Business News

Saturday, 20 August 2016

Sharing the house of love

As we march towards developed nation status as a country, owning a house is increasingly difficult. House prices are disproportionate to the income that we are earning.

As we march towards developed nation status as a country, owning a house is increasingly difficult. House prices are disproportionate to the income that we are earning.

“Will you buy a house with me?”

That’s not your typical pick-up line, but seriously, this is a common marriage proposal by young Singaporean men to the love of their lives.

The positive answer to this question is “I do” and then to wake up early the next day, first, to make a trip to the Registrar of Marriage, and then to the Housing Development Board for a chance to own a dream house to start a family to fulfil the simple prophecy of life.

As we march towards developed nation status as a country, owning a house is increasingly difficult. House prices are disproportionate to the income that we are earning. A feature of any developed economy in terms of housing is either to rent or government-subsidised housing for the middle-income masses. Private housing ownership is either for the affluent or through inheritance.

Therefore, one should seriously consider a final push for home ownership in this last lap to First World status. The affordable housing policy pushed forward by the Government of the day cannot be a better endorsement of this hard truth.

On the other hand, it is also well-documented that the home loan rejection rate is also getting higher and higher everyday, with constant policy updates and regulations by the central bank for prudent lending. While we patronise the frequently held property exhibitions over the weekend at popular destinations in search of our dream home, we will ultimately be disappointed by the lack of bank loans to finance the purchase and not for the lack of choice property.

This is where we need to seriously look at the merit behind the Singaporean marriage proposal.

The fact is, buying a house or even property investment is now beyond the single-income family, for most of us.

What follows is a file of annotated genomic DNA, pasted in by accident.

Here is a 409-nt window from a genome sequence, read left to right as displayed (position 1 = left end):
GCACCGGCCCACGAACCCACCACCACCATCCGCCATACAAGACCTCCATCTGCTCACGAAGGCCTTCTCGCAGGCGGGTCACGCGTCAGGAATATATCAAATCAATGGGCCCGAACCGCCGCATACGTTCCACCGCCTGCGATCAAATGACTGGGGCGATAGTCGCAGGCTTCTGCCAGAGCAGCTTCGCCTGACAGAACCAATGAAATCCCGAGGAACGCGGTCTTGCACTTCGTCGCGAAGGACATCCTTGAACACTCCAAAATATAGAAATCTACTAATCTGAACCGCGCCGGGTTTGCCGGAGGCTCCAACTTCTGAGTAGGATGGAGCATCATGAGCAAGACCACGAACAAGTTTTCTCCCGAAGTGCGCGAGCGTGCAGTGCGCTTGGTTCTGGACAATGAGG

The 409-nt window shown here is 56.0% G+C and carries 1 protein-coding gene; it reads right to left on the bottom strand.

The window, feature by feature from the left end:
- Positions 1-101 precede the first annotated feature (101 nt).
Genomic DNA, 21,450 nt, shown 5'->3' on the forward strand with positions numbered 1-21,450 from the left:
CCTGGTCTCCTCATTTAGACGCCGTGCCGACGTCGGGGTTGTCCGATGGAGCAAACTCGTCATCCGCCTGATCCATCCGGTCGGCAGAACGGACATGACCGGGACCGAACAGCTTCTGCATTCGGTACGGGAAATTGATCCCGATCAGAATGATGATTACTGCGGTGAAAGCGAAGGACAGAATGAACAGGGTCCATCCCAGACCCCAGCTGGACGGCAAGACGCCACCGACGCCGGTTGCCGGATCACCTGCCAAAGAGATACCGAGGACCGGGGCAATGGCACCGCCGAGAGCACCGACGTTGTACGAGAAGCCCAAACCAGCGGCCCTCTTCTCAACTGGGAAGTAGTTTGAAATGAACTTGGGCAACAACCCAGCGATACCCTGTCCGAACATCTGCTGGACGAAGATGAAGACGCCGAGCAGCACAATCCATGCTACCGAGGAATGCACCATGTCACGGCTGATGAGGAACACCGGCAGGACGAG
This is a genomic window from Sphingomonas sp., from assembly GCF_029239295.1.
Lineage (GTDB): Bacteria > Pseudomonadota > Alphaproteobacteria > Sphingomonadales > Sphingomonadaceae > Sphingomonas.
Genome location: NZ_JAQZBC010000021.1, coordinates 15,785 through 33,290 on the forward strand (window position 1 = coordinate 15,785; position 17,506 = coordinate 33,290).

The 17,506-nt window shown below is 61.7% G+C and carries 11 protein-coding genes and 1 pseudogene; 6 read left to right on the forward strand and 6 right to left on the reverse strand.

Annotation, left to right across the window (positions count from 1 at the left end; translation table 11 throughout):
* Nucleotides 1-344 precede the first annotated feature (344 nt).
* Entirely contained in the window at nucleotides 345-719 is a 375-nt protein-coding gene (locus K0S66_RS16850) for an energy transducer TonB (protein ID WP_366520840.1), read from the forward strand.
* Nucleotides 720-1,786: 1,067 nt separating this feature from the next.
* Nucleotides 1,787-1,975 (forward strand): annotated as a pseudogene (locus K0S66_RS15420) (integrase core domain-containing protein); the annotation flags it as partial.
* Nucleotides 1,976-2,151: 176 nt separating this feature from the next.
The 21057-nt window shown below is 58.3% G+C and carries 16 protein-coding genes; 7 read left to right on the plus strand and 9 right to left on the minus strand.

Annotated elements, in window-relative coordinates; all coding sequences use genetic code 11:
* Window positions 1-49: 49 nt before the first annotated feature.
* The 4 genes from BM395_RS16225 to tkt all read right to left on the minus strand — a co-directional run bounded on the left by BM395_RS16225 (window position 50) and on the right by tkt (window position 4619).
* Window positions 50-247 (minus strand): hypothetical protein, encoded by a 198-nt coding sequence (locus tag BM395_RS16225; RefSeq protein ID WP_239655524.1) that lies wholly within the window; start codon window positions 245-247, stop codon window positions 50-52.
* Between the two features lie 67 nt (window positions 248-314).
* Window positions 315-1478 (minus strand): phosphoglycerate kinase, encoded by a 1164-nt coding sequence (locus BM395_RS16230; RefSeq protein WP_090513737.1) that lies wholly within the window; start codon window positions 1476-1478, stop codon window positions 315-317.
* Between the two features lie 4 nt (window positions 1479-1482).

We can no longer hunt like tigers, but rather be like lions, which hunt in packs.

Leverage is not just through the banks but also extends to co-investors. It is no surprise to observe that there is now an increasing number of loan applications with multiple borrowers.

Other than married couples, there is also a common leverage with couples in serious relationships who can increase their success in a loan application with two strong incomes instead of a single-income applicant. Similar leverage could also work for fresh working adults to buy a house with their parents. Parents can provide the initial deposit and a track record of a stable income while the young child can stretch the loan repayment period to as long as 35 years for his/her tender age.

It’s a win-win situation for all in ensuring private ownership of property.

Legally, one has learned the difference between a borrower and a purchaser as well as the intricacies in buying property jointly. A purchaser need not be a borrower and vise versa.

The technical terminology to tell the banker is third-party security in instances where the borrower is different from the purchaser. It is the credibility of the borrowers that will be scrutinised by the banks. The borrowers have the obligation to pay back the loan, while the purchasers are to provide the security in the event of a loan default.

Decision-making on the property is also a key factor when you decide to purchase a property with multiple owners. If you are buying in your individual name, please be aware that decision-making is one of full consensus and not majority rules.

No transaction can take place with one party saying no, no matter how small his/her share is. You, of course, have the choice to buy under a Sdn Bhd or a limited liability partnership (LLP) that provides for majority rules. The margin of financing is lower when purchased under these entities.

To circumvent any potential disputes in any unforeseen circumstances like breaking up and divorce, one can certainly enter into some form of contract to regulate these eventualities.

This may not be the norm, just common sense. There are instruments like options, trust and power of attorney that can be added in order to reflect and execute the intention of the parties.

As we embrace the new sharing economy, we cannot help but to accept that home ownership is now part of this reality. Learning how to share with another person is now more important than learning how to own a house. Communication is the key to unlock the real values in this sharing economy.

Tags / Keywords: property

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